Fear of a Black President By Ta-Nehisi Coates, The Atlantic

The Atlantic, September 2012

Excerpt

The irony of Barack Obama is this: he has become the most successful black politician in American history by avoiding the radioactive racial issues of yesteryear…This irony is rooted in the greater ironies of the country he leads. For most of American history, our political system was premised on two conflicting facts—one, an oft-stated love of democracy; the other, an undemocratic white supremacy inscribed at every level of government. In warring against that paradox, African Americans have historically been restricted to the realm of protest and agitation….Barack Obama governs a nation enlightened enough to send an African American to the White House, but not enlightened enough to accept a black man as its president…

This is a function not only of Obama’s election to the White House but of the way his presidency broadcasts an easy, almost mystic, blackness to the world. The Obama family represents our ideal imagining of ourselves—an ideal we so rarely see on any kind of national stage.

What black people are experiencing right now is a kind of privilege previously withheld—seeing our most sacred cultural practices and tropes validated in the world’s highest office. Throughout the whole of American history, this kind of cultural power was wielded solely by whites, and with such ubiquity that it was not even commented upon. The expansion of this cultural power beyond the private province of whites has been a tremendous advance for black America. Conversely, for those who’ve long treasured white exclusivity, the existence of a President Barack Obama is discombobulating, even terrifying…In America, the rights to own property, to serve on a jury, to vote, to hold public office, to rise to the presidency have historically been seen as belonging only to those people who showed particular integrity. Citizenship was a social contract in which persons of moral standing were transformed into stakeholders who swore to defend the state against threats external and internal…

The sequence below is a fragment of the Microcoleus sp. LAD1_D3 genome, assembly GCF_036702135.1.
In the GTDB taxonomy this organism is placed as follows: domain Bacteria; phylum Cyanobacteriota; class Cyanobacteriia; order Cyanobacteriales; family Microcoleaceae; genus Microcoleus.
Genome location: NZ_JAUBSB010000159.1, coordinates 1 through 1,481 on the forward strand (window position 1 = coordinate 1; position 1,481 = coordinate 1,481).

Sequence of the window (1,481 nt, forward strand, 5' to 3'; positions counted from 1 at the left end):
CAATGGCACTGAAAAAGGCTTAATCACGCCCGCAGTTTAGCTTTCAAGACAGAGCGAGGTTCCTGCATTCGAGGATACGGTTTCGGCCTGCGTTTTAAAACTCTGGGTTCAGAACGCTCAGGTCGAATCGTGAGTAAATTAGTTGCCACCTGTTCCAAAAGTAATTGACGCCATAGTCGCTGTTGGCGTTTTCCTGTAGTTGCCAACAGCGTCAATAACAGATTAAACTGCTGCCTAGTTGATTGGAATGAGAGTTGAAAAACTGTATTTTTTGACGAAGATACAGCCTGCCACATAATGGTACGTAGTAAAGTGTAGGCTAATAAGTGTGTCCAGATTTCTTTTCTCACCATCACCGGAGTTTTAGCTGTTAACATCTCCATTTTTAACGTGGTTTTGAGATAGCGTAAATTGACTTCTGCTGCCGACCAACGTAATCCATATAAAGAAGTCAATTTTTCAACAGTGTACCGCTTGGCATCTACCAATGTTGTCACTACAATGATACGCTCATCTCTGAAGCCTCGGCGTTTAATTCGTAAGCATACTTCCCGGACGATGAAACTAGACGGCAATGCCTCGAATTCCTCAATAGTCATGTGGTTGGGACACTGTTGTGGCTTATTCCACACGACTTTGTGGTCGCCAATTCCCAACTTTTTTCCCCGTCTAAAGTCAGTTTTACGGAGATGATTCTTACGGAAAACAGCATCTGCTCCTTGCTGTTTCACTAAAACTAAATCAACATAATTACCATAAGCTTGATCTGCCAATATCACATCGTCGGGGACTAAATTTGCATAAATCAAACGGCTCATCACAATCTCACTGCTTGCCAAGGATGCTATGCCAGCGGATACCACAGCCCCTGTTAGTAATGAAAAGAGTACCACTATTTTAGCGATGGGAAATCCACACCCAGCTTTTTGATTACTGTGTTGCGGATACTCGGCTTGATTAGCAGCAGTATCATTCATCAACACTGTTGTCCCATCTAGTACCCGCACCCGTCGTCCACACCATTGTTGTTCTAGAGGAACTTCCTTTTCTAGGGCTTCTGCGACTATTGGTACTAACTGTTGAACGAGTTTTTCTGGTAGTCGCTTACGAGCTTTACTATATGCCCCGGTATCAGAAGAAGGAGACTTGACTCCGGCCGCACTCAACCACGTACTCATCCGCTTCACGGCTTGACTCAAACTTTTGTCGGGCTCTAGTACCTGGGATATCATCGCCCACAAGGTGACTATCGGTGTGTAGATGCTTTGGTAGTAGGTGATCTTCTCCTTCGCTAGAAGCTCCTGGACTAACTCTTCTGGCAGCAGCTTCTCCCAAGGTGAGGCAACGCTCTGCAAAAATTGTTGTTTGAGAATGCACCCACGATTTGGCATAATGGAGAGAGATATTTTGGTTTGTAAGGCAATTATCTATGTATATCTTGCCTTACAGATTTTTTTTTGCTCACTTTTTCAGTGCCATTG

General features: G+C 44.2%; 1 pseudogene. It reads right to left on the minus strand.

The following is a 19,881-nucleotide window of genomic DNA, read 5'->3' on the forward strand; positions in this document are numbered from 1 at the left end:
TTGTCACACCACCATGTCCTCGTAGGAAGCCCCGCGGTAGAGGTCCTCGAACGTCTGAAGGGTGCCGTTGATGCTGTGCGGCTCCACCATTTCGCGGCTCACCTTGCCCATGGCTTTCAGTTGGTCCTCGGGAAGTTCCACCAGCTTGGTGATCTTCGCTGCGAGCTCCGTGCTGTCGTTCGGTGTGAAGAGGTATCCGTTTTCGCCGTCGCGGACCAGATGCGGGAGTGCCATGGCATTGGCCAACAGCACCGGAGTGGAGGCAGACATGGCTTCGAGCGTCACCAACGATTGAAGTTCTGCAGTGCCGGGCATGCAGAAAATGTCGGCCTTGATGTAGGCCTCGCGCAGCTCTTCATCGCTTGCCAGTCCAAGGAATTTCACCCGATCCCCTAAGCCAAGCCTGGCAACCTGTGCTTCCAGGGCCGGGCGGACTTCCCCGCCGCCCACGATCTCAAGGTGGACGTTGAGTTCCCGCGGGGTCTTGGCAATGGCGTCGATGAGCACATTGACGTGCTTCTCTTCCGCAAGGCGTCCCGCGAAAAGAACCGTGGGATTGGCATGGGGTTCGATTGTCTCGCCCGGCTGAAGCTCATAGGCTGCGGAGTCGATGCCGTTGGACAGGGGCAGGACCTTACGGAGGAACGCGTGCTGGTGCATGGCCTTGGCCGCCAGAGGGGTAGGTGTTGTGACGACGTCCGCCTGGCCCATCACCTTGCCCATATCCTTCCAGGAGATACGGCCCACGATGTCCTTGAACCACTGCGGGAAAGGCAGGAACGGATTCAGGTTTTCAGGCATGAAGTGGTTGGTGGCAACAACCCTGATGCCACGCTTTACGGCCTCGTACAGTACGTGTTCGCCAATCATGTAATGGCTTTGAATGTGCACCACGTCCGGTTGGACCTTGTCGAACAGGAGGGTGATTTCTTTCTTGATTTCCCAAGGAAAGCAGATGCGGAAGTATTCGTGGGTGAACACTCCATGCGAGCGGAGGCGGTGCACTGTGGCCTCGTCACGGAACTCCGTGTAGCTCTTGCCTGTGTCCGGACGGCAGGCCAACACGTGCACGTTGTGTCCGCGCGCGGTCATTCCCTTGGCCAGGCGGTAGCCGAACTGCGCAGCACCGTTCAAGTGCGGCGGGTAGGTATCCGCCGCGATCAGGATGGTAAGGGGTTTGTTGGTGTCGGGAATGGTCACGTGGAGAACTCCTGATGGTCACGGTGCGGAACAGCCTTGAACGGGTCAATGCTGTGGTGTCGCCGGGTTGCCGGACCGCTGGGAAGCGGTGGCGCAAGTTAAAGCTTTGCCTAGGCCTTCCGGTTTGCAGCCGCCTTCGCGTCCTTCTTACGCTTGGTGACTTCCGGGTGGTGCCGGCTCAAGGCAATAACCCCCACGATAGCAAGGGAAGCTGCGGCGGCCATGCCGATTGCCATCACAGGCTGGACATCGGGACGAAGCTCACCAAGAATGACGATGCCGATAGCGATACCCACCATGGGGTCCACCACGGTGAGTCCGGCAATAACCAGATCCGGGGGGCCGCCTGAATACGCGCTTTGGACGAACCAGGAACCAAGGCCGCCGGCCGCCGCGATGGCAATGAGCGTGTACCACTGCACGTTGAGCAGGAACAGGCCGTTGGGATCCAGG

The idea that blacks should hold no place of consequence in the American political future has affected every sector of American society, transforming whiteness itself into a monopoly on American possibilities…

After Obama won, the longed-for post-­racial moment did not arrive; on the contrary, racism intensified. At rallies for the nascent Tea Party, people held signs saying things like Obama Plans White Slavery…

While Beck and Limbaugh have chosen direct racial assault, others choose simply to deny that a black president actually exists. One in four Americans (and more than half of all Republicans) believe Obama was not born in this country, and thus is an illegitimate president.

More than a dozen state legislatures have introduced “birther bills” demanding proof of Obama’s citizenship as a condition for putting him on the 2012 ballot. Eighteen percent of Republicans believe Obama to be a Muslim. The goal of all this is to delegitimize Obama’s presidency. If Obama is not truly American, then America has still never had a black president…

What we are now witnessing is not some new and complicated expression of white racism—rather, it’s the dying embers of the same old racism that once rendered the best pickings of America the exclusive province of unblackness.

An equality that requires blacks to be twice as good is not equality—it’s a double standard….

politicized rage has marked the opposition to Obama. But the rules of our racial politics require that Obama never respond in like fashiona presidency that must never betray any sign of rage toward its white opposition.

Thus the myth of “twice as good” that makes Barack Obama possible also smothers him. It holds that African Americans—­enslaved, tortured, raped, discriminated against, and subjected to the most lethal homegrown terrorist movement in American history—feel no anger toward their tormentors….

The president’s inability to speak candidly on race cannot be bracketed off from his inability to speak candidly on every­thing. Race is not simply a portion of the Obama story. It is the lens through which many Americans view all his politics.

But whatever the politics, a total submission to them is a disservice to the country. No one knows this better than Obama himself, who once described patriotism as more than pageantry and the scarfing of hot dogs. “When our laws, our leaders, or our government are out of alignment with our ideals, then the dissent of ordinary Americans may prove to be one of the truest expressions of patriotism,” Obama said in Independence, Missouri, in June 2008. Love of country, like all other forms of love, requires that you tell those you care about not simply what they want to hear but what they need to hear…

In a democracy, so the saying goes, the people get the government they deserve. Part of Obama’s genius is a remarkable ability to soothe race consciousness among whites. Any black person who’s worked in the professional world is well acquainted with this trick.

But never has it been practiced at such a high level, and never have its limits been so obviously exposed. This need to talk in dulcet tones, to never be angry regardless of the offense, bespeaks a strange and compromised integration indeed, revealing a country so infantile that it can countenance white acceptance of blacks only when they meet an Al Roker standard…
http://www.theatlantic.com/magazine/archive/2012/09/fear-of-a-black-president/309064/
Copyright © 2012 by The Atlantic Monthly Group. All Rights Reserved.

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